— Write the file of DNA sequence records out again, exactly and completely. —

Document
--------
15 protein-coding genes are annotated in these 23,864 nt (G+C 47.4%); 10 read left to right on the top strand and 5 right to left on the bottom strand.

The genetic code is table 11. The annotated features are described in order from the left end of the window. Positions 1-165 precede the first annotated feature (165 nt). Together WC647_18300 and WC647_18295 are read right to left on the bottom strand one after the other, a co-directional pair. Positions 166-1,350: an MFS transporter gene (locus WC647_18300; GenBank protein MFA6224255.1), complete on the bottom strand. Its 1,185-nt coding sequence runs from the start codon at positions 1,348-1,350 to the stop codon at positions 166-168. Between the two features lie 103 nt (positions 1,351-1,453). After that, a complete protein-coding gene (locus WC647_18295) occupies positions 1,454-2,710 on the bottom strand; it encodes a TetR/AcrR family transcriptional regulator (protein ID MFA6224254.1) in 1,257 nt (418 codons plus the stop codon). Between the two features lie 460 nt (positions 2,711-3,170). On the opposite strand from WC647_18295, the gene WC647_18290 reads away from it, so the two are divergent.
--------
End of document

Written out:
15 protein-coding genes are annotated in these 23,864 nt (G+C 47.4%); 10 read left to right on the top strand and 5 right to left on the bottom strand.

The genetic code is table 11. The annotated features are described in order from the left end of the window. Positions 1-165 precede the first annotated feature (165 nt). Together WC647_18300 and WC647_18295 are read right to left on the bottom strand one after the other, a co-directional pair. Positions 166-1,350: an MFS transporter gene (locus WC647_18300; GenBank protein MFA6224255.1), complete on the bottom strand. Its 1,185-nt coding sequence runs from the start codon at positions 1,348-1,350 to the stop codon at positions 166-168. Between the two features lie 103 nt (positions 1,351-1,453). After that, a complete protein-coding gene (locus WC647_18295) occupies positions 1,454-2,710 on the bottom strand; it encodes a TetR/AcrR family transcriptional regulator (protein ID MFA6224254.1) in 1,257 nt (418 codons plus the stop codon). Between the two features lie 460 nt (positions 2,711-3,170). On the opposite strand from WC647_18295, the gene WC647_18290 reads away from it, so the two are divergent.